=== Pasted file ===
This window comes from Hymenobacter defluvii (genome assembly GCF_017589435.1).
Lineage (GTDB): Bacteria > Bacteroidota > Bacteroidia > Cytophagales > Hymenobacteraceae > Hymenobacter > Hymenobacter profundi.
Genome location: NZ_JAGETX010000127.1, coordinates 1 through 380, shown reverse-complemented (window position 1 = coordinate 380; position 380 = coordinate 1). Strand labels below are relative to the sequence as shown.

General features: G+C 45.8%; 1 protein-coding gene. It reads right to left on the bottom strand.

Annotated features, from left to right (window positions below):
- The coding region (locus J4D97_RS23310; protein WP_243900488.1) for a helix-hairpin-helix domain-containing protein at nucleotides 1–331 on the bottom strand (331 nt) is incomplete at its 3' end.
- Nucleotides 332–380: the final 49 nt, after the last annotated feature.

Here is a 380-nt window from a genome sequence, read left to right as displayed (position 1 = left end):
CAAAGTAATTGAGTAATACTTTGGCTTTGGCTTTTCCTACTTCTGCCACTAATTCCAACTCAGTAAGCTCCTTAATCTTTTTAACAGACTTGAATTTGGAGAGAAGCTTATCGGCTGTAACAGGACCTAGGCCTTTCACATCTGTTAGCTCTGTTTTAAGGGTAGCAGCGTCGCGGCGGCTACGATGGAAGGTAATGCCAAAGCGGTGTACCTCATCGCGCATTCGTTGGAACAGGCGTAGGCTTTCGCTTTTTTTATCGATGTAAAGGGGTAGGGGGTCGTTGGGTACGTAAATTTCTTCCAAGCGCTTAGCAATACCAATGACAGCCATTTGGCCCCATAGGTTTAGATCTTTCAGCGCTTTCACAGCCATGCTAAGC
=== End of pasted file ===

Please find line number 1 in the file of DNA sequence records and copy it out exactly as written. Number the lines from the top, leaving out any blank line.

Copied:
This window comes from Hymenobacter defluvii (genome assembly GCF_017589435.1).